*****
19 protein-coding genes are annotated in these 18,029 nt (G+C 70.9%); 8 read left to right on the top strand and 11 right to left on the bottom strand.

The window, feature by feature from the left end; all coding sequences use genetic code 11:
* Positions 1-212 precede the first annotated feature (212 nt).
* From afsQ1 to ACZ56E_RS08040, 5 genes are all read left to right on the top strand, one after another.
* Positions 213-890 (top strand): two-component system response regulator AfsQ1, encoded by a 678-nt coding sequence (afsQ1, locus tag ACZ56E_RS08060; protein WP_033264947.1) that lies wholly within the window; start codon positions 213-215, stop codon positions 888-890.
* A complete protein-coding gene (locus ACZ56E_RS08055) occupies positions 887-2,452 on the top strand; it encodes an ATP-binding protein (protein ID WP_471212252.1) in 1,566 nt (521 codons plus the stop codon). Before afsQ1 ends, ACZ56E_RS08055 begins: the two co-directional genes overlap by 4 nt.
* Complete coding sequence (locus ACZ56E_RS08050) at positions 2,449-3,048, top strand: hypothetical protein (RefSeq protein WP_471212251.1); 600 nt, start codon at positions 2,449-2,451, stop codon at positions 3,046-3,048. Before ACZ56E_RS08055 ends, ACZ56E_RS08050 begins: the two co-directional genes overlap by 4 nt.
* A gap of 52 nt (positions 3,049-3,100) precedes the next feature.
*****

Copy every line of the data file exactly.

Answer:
19 protein-coding genes are annotated in these 18,029 nt (G+C 70.9%); 8 read left to right on the top strand and 11 right to left on the bottom strand.

The window, feature by feature from the left end; all coding sequences use genetic code 11:
* Positions 1-212 precede the first annotated feature (212 nt).
* From afsQ1 to ACZ56E_RS08040, 5 genes are all read left to right on the top strand, one after another.
* Positions 213-890 (top strand): two-component system response regulator AfsQ1, encoded by a 678-nt coding sequence (afsQ1, locus tag ACZ56E_RS08060; protein WP_033264947.1) that lies wholly within the window; start codon positions 213-215, stop codon positions 888-890.
* A complete protein-coding gene (locus ACZ56E_RS08055) occupies positions 887-2,452 on the top strand; it encodes an ATP-binding protein (protein ID WP_471212252.1) in 1,566 nt (521 codons plus the stop codon). Before afsQ1 ends, ACZ56E_RS08055 begins: the two co-directional genes overlap by 4 nt.
* Complete coding sequence (locus ACZ56E_RS08050) at positions 2,449-3,048, top strand: hypothetical protein (RefSeq protein WP_471212251.1); 600 nt, start codon at positions 2,449-2,451, stop codon at positions 3,046-3,048. Before ACZ56E_RS08055 ends, ACZ56E_RS08050 begins: the two co-directional genes overlap by 4 nt.
* A gap of 52 nt (positions 3,049-3,100) precedes the next feature.